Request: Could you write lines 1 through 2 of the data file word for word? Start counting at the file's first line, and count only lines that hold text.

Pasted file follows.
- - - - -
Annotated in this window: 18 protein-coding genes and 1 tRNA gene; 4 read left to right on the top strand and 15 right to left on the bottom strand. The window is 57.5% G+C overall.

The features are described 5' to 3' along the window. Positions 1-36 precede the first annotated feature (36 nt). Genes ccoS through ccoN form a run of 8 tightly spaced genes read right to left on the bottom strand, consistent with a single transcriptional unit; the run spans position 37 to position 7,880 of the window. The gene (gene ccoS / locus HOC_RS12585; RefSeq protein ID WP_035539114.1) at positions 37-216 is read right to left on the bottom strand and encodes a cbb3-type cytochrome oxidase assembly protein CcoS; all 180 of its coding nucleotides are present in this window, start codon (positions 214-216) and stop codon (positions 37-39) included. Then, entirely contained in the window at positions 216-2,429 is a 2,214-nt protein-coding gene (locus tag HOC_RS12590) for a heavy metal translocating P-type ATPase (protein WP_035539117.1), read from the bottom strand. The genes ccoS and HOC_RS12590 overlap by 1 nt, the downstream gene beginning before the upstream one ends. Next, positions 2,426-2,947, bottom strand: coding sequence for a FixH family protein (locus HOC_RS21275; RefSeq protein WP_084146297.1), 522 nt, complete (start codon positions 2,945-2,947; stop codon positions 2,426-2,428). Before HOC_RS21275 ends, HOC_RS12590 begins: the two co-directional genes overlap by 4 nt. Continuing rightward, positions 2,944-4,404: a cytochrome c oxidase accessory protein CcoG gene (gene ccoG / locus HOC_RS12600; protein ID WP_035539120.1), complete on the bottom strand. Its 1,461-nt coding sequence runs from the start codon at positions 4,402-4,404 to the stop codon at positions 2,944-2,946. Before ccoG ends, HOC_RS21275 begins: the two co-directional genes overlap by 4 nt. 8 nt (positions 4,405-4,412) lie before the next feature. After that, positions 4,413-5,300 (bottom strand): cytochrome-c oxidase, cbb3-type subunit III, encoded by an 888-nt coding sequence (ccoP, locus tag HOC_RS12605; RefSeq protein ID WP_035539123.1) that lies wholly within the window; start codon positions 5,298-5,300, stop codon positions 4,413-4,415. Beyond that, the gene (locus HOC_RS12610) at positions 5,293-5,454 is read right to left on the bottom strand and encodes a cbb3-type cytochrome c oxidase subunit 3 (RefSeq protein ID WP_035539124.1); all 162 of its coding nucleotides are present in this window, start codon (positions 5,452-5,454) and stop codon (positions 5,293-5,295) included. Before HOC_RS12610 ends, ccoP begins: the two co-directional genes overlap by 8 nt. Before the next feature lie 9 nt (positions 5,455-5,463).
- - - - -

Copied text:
Annotated in this window: 18 protein-coding genes and 1 tRNA gene; 4 read left to right on the top strand and 15 right to left on the bottom strand. The window is 57.5% G+C overall.

The features are described 5' to 3' along the window. Positions 1-36 precede the first annotated feature (36 nt). Genes ccoS through ccoN form a run of 8 tightly spaced genes read right to left on the bottom strand, consistent with a single transcriptional unit; the run spans position 37 to position 7,880 of the window. The gene (gene ccoS / locus HOC_RS12585; RefSeq protein ID WP_035539114.1) at positions 37-216 is read right to left on the bottom strand and encodes a cbb3-type cytochrome oxidase assembly protein CcoS; all 180 of its coding nucleotides are present in this window, start codon (positions 214-216) and stop codon (positions 37-39) included. Then, entirely contained in the window at positions 216-2,429 is a 2,214-nt protein-coding gene (locus tag HOC_RS12590) for a heavy metal translocating P-type ATPase (protein WP_035539117.1), read from the bottom strand. The genes ccoS and HOC_RS12590 overlap by 1 nt, the downstream gene beginning before the upstream one ends. Next, positions 2,426-2,947, bottom strand: coding sequence for a FixH family protein (locus HOC_RS21275; RefSeq protein WP_084146297.1), 522 nt, complete (start codon positions 2,945-2,947; stop codon positions 2,426-2,428). Before HOC_RS21275 ends, HOC_RS12590 begins: the two co-directional genes overlap by 4 nt. Continuing rightward, positions 2,944-4,404: a cytochrome c oxidase accessory protein CcoG gene (gene ccoG / locus HOC_RS12600; protein ID WP_035539120.1), complete on the bottom strand. Its 1,461-nt coding sequence runs from the start codon at positions 4,402-4,404 to the stop codon at positions 2,944-2,946. Before ccoG ends, HOC_RS21275 begins: the two co-directional genes overlap by 4 nt. 8 nt (positions 4,405-4,412) lie before the next feature. After that, positions 4,413-5,300 (bottom strand): cytochrome-c oxidase, cbb3-type subunit III, encoded by an 888-nt coding sequence (ccoP, locus tag HOC_RS12605; RefSeq protein ID WP_035539123.1) that lies wholly within the window; start codon positions 5,298-5,300, stop codon positions 4,413-4,415. Beyond that, the gene (locus HOC_RS12610) at positions 5,293-5,454 is read right to left on the bottom strand and encodes a cbb3-type cytochrome c oxidase subunit 3 (RefSeq protein ID WP_035539124.1); all 162 of its coding nucleotides are present in this window, start codon (positions 5,452-5,454) and stop codon (positions 5,293-5,295) included. Before HOC_RS12610 ends, ccoP begins: the two co-directional genes overlap by 8 nt. Before the next feature lie 9 nt (positions 5,455-5,463).